China Faces Few Good Options in Taiwan Electoral Outcome

By Christopher Bodeen 15 January 2016

BEIJING — China isn’t going to be happy with the likely victory for Taiwan’s pro-independence opposition in this weekend’s presidential election, but it has limited options to respond: Any angry reaction could further alienate the island’s public, while a passive response could weaken Beijing’s influence there.

Beijing may wait and see, and impose economic and diplomatic pressure gradually if a new Taiwanese administration does too much to carve out an identity separate from the mainland. China views the island, which split from the mainland in 1949 amid civil war, as part of its territory that must be reclaimed, by force if necessary.

The two sides have grown closer in recent years amid increased travel, communication and trade under the outgoing Nationalist President Ma Ying-jeou, who pushed for warmer ties.

But fears about the economic threat posed by China, from the mainland’s rising technology capabilities to its large pool of college graduates willing to work for less, have pushed many Taiwanese voters toward the opposition Democratic Progressive Party and fueled a “Sunflower Movement” of student protesters who oppose closer relations with the mainland.

Although DPP candidate Tsai Ing-wen has pledged to maintain the status quo, she has refused to endorse a previous consensus between her predecessor and Beijing that considers Taiwan to be a part of China—something Beijing insists is a bottom line to talks between the sides.

Beijing seems resigned to Tsai’s victory, and is not likely to take any drastic action initially.

“There will be an observation period,” said Dali Yang, an expert on Chinese politics at the University of Chicago.

Most surveys on the island show Tsai holding a commanding lead over the Nationalist Party’s Eric Chu.

China has largely kept quiet during the campaign, although its chief official for Taiwan affairs spoke this month of “new challenges” in the year ahead. Beijing’s reticence is a tacit acknowledgement that it has little sway over electoral realities in Taiwan, including the Nationalists’ weakness and the newly emboldened youth movement.

Tsai has also been careful not to push Beijing’s buttons with inflammatory rhetoric. In fact, she has avoided making Taiwan’s national identity a key issue in the election, leaving herself room for post-election adjustments, said Peking University China expert Niu Jun.

The election comes barely two months after a historic meeting in Singapore between Ma, the outgoing president, and China’s Xi Jinping, the first face-to-face encounter between the sides’ heads of state since they split in 1949 amid a bitter civil war.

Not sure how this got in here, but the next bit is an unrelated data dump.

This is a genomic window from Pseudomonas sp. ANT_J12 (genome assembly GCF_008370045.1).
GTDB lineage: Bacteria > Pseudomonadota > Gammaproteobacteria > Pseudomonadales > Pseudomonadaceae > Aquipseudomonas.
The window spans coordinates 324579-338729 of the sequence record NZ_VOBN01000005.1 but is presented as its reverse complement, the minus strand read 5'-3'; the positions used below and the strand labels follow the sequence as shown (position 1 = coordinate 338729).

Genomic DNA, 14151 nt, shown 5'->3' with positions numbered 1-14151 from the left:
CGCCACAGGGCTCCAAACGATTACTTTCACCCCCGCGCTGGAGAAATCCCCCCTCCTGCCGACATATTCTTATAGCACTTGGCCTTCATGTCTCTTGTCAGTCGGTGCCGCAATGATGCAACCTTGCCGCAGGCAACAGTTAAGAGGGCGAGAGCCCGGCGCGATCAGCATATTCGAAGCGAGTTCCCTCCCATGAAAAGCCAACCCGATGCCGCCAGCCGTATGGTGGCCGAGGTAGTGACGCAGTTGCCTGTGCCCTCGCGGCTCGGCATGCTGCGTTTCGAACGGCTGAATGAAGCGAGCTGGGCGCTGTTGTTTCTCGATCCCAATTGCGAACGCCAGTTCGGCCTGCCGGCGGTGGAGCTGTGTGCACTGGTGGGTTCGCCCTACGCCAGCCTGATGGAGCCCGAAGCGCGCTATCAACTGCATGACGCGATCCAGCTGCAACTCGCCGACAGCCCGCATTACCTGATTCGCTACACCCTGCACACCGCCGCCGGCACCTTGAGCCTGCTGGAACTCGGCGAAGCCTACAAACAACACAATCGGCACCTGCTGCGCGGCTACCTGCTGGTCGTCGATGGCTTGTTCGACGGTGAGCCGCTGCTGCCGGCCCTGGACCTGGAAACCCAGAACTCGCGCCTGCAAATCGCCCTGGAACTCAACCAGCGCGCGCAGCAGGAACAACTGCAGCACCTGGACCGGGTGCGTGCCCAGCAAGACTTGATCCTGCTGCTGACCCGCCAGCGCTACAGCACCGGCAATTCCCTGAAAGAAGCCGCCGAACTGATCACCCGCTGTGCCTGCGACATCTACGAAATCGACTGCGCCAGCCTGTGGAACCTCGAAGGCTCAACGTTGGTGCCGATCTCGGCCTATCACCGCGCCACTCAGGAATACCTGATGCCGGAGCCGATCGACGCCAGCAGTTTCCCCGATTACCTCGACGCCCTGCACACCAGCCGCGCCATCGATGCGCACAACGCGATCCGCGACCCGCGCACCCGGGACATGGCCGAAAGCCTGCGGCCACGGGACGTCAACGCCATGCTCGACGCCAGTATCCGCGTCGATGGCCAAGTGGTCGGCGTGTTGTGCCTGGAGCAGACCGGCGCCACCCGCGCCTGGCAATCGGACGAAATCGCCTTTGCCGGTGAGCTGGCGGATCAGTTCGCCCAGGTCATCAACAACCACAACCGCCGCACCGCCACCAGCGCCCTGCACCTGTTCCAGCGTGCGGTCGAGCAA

The symbolic meeting was widely seen as an attempt by Beijing to elevate the status of the presidential office and lock-in high-level contacts between the sides before a change of administration.

China hoped that would set an important precedent and offered extraordinary concessions to make it happen, including agreeing not to use formal titles or have Chinese flags in the room. A major meltdown in relations could scupper hopes for another such encounter while making Xi’s flexibility look ill-advised, said University of Virginia China scholar Brantly Womack.

Beijing “will lose face if the handshake proves to [have been] a mistake,” Womack said.

China isn’t spoiling for yet another crisis, with a stock market in free-fall, sharpening maritime disputes, an ongoing campaign against corruption and unrest among Uighur Muslims in the northwestern Xinjiang region. China this year will also undertake an ambitious streamlining of the 2.3 million-member People’s Liberation Army that will see hundreds of thousands job cuts.

Still, China can’t afford to be wholly passive and see its relevance to Taiwan erode. If Tsai continues to reject the so-called “One China Policy,” roll-back Ma’s pro-China agenda or aggressively seek to expand Taiwan’s international presence, a response could be in the offing.

Beijing could initially suspend contacts between the bodies tasked with negotiating trade and travel agreements. Or it could exclude Taiwan or restrict its participation in international organizations, especially China’s newly established Asian Infrastructure Investment Bank.

China might also start pressing countries that have diplomatic ties with Taiwan—22 at present — to sever relations.

Beijing will “test Tsai and if it concludes that Tsai is ‘responding inappropriately,’ it will get more negative,” said Steve Tsang, senior fellow at the University of Nottingham’s China Policy Institute.

Chinese authorities could also reduce the number of mainland tourists it allows to visit Taiwan, or shift some of its state companies’ large orders to firms from other countries, although most observers say economic measures are unlikely. Taiwan relies on the mainland market to absorb about 30 percent of its exports, while Chinese companies, including some with ties to the military, are hotly pursuing stakes in Taiwanese high-tech firms.

Even less likely is that Beijing would mobilize its army in an attempt to intimidate Tsai and the Taiwanese public. Previous attempts to do this have backfired, including missile launches during the run-up to a 1996 election that were widely seen as solidifying support for the candidate Beijing opposed.

While China continues to point more than 1,000 missiles at the island, the military hasn’t been openly deployed in such a role in almost two decades.

“I do not expect any sort of security crisis,” said Alan Romberg, East Asia Program direct at the Stimson Center think tank in Washington DC. “I suppose both sides could mismanage things too badly that there could be a vicious downward cycle of action and reaction, but I frankly don’t foresee that.”